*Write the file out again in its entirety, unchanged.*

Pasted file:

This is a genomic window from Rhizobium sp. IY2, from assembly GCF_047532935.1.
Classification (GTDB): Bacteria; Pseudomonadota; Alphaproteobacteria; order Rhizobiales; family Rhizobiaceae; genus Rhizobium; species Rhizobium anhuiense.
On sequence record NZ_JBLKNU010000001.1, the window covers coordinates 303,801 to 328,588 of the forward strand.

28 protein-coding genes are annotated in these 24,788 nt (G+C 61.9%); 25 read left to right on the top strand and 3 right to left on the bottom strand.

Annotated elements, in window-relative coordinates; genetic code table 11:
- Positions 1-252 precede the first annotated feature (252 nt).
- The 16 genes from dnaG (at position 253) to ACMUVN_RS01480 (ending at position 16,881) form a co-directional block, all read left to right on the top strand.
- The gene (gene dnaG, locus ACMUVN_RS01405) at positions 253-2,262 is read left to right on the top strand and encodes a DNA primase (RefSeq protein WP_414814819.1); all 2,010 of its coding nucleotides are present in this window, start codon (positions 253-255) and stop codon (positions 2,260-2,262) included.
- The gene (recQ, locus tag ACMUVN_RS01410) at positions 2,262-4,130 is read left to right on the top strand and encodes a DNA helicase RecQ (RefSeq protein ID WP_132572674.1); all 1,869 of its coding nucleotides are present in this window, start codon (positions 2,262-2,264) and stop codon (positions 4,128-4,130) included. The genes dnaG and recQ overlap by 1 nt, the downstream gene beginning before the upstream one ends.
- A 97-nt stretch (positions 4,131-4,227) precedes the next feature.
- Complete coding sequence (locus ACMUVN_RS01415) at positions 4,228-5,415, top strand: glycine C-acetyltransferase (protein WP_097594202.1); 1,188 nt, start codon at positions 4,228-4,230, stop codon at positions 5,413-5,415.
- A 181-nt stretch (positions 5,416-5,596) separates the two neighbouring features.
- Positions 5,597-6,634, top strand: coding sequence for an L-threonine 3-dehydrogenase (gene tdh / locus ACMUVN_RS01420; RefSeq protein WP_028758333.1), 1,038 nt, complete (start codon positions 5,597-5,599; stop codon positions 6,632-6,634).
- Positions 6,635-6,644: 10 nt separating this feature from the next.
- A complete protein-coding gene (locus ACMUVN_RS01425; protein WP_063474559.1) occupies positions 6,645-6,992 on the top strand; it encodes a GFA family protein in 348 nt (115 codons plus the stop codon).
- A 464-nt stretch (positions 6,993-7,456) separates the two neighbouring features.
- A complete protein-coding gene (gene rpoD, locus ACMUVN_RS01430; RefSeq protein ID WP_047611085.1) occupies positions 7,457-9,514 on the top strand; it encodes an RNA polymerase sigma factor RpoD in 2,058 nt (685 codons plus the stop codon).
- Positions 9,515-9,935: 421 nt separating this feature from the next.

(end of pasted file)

This is a genomic window from Rhizobium sp. IY2, from assembly GCF_047532935.1.
Classification (GTDB): Bacteria; Pseudomonadota; Alphaproteobacteria; order Rhizobiales; family Rhizobiaceae; genus Rhizobium; species Rhizobium anhuiense.
On sequence record NZ_JBLKNU010000001.1, the window covers coordinates 303,801 to 328,588 of the forward strand.

28 protein-coding genes are annotated in these 24,788 nt (G+C 61.9%); 25 read left to right on the top strand and 3 right to left on the bottom strand.

Annotated elements, in window-relative coordinates; genetic code table 11:
- Positions 1-252 precede the first annotated feature (252 nt).
- The 16 genes from dnaG (at position 253) to ACMUVN_RS01480 (ending at position 16,881) form a co-directional block, all read left to right on the top strand.
- The gene (gene dnaG, locus ACMUVN_RS01405) at positions 253-2,262 is read left to right on the top strand and encodes a DNA primase (RefSeq protein WP_414814819.1); all 2,010 of its coding nucleotides are present in this window, start codon (positions 253-255) and stop codon (positions 2,260-2,262) included.
- The gene (recQ, locus tag ACMUVN_RS01410) at positions 2,262-4,130 is read left to right on the top strand and encodes a DNA helicase RecQ (RefSeq protein ID WP_132572674.1); all 1,869 of its coding nucleotides are present in this window, start codon (positions 2,262-2,264) and stop codon (positions 4,128-4,130) included. The genes dnaG and recQ overlap by 1 nt, the downstream gene beginning before the upstream one ends.
- A 97-nt stretch (positions 4,131-4,227) precedes the next feature.
- Complete coding sequence (locus ACMUVN_RS01415) at positions 4,228-5,415, top strand: glycine C-acetyltransferase (protein WP_097594202.1); 1,188 nt, start codon at positions 4,228-4,230, stop codon at positions 5,413-5,415.
- A 181-nt stretch (positions 5,416-5,596) separates the two neighbouring features.
- Positions 5,597-6,634, top strand: coding sequence for an L-threonine 3-dehydrogenase (gene tdh / locus ACMUVN_RS01420; RefSeq protein WP_028758333.1), 1,038 nt, complete (start codon positions 5,597-5,599; stop codon positions 6,632-6,634).
- Positions 6,635-6,644: 10 nt separating this feature from the next.
- A complete protein-coding gene (locus ACMUVN_RS01425; protein WP_063474559.1) occupies positions 6,645-6,992 on the top strand; it encodes a GFA family protein in 348 nt (115 codons plus the stop codon).
- A 464-nt stretch (positions 6,993-7,456) separates the two neighbouring features.
- A complete protein-coding gene (gene rpoD, locus ACMUVN_RS01430; RefSeq protein ID WP_047611085.1) occupies positions 7,457-9,514 on the top strand; it encodes an RNA polymerase sigma factor RpoD in 2,058 nt (685 codons plus the stop codon).
- Positions 9,515-9,935: 421 nt separating this feature from the next.